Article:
March 2016 Pulse
Since its inception about 40 years ago, the Internet has revolutionised our lives in innumerable ways. It has made possible access to a huge amount of information on almost everything under the sun, from the latest news about a celebrity to instructions on how to make a bomb. The Internet has also enabled unprecedented connectivity, bringing together people separated by vast distances, with just a push of a button or a click of the mouse.
When wedded to the smartphone, the Internet has made information-gathering, chatting and texting the habits of billions of people in the world today.
But the Internet revolution has also brought about irreversible changes to the way we relate to one another. The instantaneous communication it has made possible has also introduced profound and disturbing distortions to human sociality. Some worry that these subtle transmutations would in the long run be harmful to society.
Round-the-clock connectivity has brought about what some writers have called “deboundarying”, where limits are no longer respected and are repeatedly transgressed.
Deboundarying has exploited two unsavoury aspects of our (fallen) social nature: voyeurism and exhibitionism. We love watching others, and we love being watched. This in part explains the success of talk shows like The Oprah Winfrey Show where guests unselfconsciously bare their souls in front of the cameras.
Facebook is arguably one of the most effective vehicles of deboundarying. By posting personal details, photos, relationships, likes and dislikes for public access, users have made the personal and the private public. As one writer puts it, “Now, one is exposed to the world, including friends of friends, and their friends.”
The overexposure that deboundarying encourages has often led to spinning or masking. To spin is to fabricate. It is to airbrush our flaws, tell ‘tall tales’ and lie. The spin is therefore a constructed identity, a fictionalised self that masquerades as the real self.
Spinning may sometimes be a form of hiding, a concealment of one’s inadequacies and vulnerabilities. But spinning can also be a form of fantasising, of transforming ourselves into the ‘selves’ we would like to be – what Freud calls wish-fulfilment. The upshot of this is that the real and the fabricated are blurred into each other. There is no True Self, just an endless series of interchangeable masks.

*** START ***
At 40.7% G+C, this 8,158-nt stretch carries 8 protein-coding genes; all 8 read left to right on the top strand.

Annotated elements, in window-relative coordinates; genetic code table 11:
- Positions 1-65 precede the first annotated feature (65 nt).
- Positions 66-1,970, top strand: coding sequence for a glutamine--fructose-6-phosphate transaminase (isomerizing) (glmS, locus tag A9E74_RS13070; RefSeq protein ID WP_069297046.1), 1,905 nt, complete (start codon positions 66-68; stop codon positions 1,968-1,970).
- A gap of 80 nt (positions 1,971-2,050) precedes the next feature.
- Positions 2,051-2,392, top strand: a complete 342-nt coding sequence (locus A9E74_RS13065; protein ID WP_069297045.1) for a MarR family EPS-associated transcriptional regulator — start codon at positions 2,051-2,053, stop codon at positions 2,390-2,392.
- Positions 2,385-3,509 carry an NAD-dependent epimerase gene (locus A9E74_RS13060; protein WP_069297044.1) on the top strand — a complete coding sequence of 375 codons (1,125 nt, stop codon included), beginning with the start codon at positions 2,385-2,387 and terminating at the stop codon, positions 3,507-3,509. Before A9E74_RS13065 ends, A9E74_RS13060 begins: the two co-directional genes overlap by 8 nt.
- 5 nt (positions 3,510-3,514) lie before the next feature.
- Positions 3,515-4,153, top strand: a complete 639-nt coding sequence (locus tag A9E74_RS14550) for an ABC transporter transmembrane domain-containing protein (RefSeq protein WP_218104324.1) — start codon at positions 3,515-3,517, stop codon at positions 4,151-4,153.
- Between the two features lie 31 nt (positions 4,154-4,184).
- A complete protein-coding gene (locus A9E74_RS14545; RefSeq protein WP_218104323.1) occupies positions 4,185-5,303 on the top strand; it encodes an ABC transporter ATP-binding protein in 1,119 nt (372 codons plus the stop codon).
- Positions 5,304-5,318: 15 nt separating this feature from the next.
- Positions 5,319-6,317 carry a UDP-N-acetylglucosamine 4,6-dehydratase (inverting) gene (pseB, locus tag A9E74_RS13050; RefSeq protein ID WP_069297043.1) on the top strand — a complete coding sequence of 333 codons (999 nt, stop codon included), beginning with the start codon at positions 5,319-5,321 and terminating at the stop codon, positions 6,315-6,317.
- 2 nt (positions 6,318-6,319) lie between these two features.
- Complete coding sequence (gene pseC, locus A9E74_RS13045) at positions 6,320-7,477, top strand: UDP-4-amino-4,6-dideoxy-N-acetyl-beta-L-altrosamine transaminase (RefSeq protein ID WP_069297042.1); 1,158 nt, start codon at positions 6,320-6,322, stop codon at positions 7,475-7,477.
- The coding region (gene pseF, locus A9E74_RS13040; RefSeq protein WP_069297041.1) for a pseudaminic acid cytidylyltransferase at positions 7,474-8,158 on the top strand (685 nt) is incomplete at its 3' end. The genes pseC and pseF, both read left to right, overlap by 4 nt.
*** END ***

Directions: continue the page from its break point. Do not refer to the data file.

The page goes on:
Some Internet utopians say that this ability to assume multiple identities is the ultimate manifestation of freedom. They decry the myth of the fixed identity. They celebrate the emergence of the ‘Promethean Self ’ that the Internet has facilitated and the unlimited self-reinvention it has made possible.
In her fascinating book, Life on the Screen, Sherry Tuckle points out that interaction on the computer takes place in “boxed-off areas on the screen, commonly called windows”. This has led to the fractionalisation of the self, where one’s true identity can only be perceived when the different bits of one’s distributed presence are assembled.
The fractionalised self and the fictionalised self are not unrelated phenomena. In fact they can be said to be two sides of the same coin.
This brings us to that trite but still elusive concept: community. To be sure, smartphone and Internet users often speak of forming “communities”. To this end, Facebook has even transformed the noun “friend” into a verb: to friend.
But deboundarying has subverted traditional ways in which communities are formed and sustained, by deconstructing social boundaries. A good example is “disinhibition”, a term coined by Elizabeth Reid which denotes the obscuring of “boundaries that would generally separate acceptable and unacceptable behaviour”.
It must be pointed out that although the Internet can be said to be responsible for the phenomenon I have been describing, it should not be made to shoulder all the blame. As the Israeli sociologist Eva Illouz notes: “The pornofication of culture and the political-economic push for increased transparency of private life has been on the rise for decades, and the Internet has only institutionalised these trends.”
It is equally important to stress that not everyone who uses the Internet is guilty of these aberrations. But the reality and corrupting influence of the darker side of cyberspace culture simply cannot be ignored.
This new sociality is worrying because it undermines what the Christian tradition has understood to be indispensable in any human relationship: truthfulness, authenticity, integrity and responsibility. Without the sense of self-obligation to be dependable so trust can be built, healthy human relationships cannot be maintained and society itself will atrophy.
Dr Roland Chia is Chew Hock Hin Professor of Christian Doctrine at Trinity Theological College and Theological and Research Advisor of the Ethos Institute for Public Christianity. This article was originally published in the October 2015 issue of The Methodist Message.